Junkyard Gem: 2006 Buick Lucerne CXL

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When The General's Buick Division axed the LeSabre and Park Avenue names in 2005 (after 46 and 30 years, respectively, though the Park Avenue returned a few years later in China), the replacement top-of-the-line Buick sedan became the new Lucerne. It wasn't the Buick with the biggest price tag that year— those honors went to the Terraza minivan and Rainier SUV— but it became the flag-bearer for a bloodline of cushy, prestigious Buick sedans that stretched all the way back to the early days of the American auto industry. Lucerne sales for the 2006 and 2007 model years went pretty well, and now enough time has passed that some of these cars are showing up in the self-service car boneyards I frequent. Here's a first-year example with the optional Northstar V8 engine, found in a Northern California yard last summer.

Plenty of American cars have been named after cities in Italy, France, and Spain, but the Lucerne is the only one I can think of that bears the name of a Swiss city (to be fair, the entire Chevrolet Division is named after a Swiss man, so Switzerland didn't really get shortchanged by The General in the naming department). CXL was the Lucerne's mid-grade trim level, sandwiched between the CX and CSX.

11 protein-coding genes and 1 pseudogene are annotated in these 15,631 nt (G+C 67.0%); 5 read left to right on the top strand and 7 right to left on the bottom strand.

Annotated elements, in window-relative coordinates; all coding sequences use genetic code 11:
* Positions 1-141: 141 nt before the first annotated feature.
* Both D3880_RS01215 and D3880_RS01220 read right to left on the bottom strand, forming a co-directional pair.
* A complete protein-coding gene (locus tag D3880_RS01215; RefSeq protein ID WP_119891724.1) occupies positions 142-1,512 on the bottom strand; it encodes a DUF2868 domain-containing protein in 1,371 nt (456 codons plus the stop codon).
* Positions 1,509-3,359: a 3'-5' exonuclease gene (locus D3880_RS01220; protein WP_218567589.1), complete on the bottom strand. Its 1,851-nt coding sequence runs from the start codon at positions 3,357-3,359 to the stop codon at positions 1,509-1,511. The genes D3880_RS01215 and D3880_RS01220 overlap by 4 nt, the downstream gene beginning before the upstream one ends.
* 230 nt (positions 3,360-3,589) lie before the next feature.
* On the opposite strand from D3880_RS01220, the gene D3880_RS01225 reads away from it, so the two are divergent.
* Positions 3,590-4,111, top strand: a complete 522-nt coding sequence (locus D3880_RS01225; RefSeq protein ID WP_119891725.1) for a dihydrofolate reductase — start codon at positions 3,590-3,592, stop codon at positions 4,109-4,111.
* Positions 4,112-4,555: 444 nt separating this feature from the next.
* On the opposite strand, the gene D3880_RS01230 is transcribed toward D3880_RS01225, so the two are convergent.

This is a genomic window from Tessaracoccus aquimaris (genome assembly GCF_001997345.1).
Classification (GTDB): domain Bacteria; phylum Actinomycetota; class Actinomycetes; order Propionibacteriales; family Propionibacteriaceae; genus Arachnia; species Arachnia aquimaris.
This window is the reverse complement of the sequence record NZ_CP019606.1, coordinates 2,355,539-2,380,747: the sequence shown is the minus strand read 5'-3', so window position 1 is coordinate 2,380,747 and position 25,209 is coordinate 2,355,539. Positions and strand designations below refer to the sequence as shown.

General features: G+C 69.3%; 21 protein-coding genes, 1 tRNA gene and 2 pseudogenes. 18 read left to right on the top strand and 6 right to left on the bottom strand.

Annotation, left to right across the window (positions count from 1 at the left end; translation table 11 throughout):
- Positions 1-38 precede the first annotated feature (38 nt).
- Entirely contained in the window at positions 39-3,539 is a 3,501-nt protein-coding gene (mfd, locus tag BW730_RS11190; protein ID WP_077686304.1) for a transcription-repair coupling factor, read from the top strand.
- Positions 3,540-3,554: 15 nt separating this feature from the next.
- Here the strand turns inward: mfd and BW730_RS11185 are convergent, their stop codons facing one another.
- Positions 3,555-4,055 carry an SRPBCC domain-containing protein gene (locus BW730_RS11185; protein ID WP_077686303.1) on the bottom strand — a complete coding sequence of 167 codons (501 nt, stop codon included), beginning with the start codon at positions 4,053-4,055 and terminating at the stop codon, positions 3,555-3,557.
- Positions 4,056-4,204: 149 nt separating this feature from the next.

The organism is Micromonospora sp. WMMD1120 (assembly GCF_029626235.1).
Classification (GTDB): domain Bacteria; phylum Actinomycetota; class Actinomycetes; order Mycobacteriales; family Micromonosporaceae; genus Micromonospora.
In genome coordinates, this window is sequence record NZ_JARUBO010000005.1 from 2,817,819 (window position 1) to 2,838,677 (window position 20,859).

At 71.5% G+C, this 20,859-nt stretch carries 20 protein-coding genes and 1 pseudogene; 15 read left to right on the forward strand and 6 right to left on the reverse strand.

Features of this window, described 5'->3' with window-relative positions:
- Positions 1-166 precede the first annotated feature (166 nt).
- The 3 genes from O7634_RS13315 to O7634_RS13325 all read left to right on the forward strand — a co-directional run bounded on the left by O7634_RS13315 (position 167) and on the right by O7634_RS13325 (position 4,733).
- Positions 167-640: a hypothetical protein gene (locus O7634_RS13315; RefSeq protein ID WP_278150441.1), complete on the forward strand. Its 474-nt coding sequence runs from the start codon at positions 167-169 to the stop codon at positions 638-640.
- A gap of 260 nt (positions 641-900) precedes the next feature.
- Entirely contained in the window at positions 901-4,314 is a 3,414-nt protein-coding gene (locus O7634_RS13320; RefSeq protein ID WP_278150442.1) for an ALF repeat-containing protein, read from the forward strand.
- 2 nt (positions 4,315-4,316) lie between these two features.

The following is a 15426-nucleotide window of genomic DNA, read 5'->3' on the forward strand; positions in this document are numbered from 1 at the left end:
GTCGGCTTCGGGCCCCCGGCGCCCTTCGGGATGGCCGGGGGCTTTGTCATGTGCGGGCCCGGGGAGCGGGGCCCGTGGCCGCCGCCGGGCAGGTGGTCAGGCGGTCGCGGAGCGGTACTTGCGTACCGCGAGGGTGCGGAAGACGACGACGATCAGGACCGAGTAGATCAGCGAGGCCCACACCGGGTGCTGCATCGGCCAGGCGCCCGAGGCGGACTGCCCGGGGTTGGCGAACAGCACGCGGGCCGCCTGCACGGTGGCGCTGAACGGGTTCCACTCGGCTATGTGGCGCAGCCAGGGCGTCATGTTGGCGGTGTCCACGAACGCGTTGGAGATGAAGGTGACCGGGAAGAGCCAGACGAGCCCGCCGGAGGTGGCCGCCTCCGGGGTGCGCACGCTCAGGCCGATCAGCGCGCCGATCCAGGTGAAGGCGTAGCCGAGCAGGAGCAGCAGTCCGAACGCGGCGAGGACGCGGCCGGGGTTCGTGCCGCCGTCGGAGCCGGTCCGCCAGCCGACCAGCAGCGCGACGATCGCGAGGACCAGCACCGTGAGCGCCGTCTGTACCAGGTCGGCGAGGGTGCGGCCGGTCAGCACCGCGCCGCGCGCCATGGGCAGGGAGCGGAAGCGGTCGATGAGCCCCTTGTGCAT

The high-zoot Lucerne CSX got the 4.6-liter Northstar as standard equipment, but this quad-cam V8 and its 279 horses cost extra on the CXL. The base engine for the CX and CXL was the good old 3.8-liter pushrod Buick V6, rated at 197 horsepower. No US-market 2006 Buick could be purchased new with a manual transmission; this car has a four-speed automatic.

In a Buick tradition stretching back to the late 1940s, this car boasts flashy "Ventiports" on the fenders. In past years, the number of ports on each side designated the car's intended swank level; starting with the Lucerne, they indicated the number of engine cylinders. So, when you're crawling around your local Ewe Pullet and looking for Northstars, seek out the Lucernes with the four-hole Ventiports.

"Leather-appointed" power bucket seats and "wood-toned" trim were standard on the CXL, as well as an MP3-capable CD player with six speakers. By 2006, most American vehicle shoppers seeking something big and luxurious chose trucks and truck-like machines, but the market still supported quite a few sedan models such as the Lucerne.

Most US-market GM vehicles got these little square "Mark of Excellence" fender badges during the late 2000s. Soon after The General filed for Chapter 11 in 2009, though, they disappeared.

The car the press can't stop talking about.

Heated washer fluid. Look out, snowflakes!

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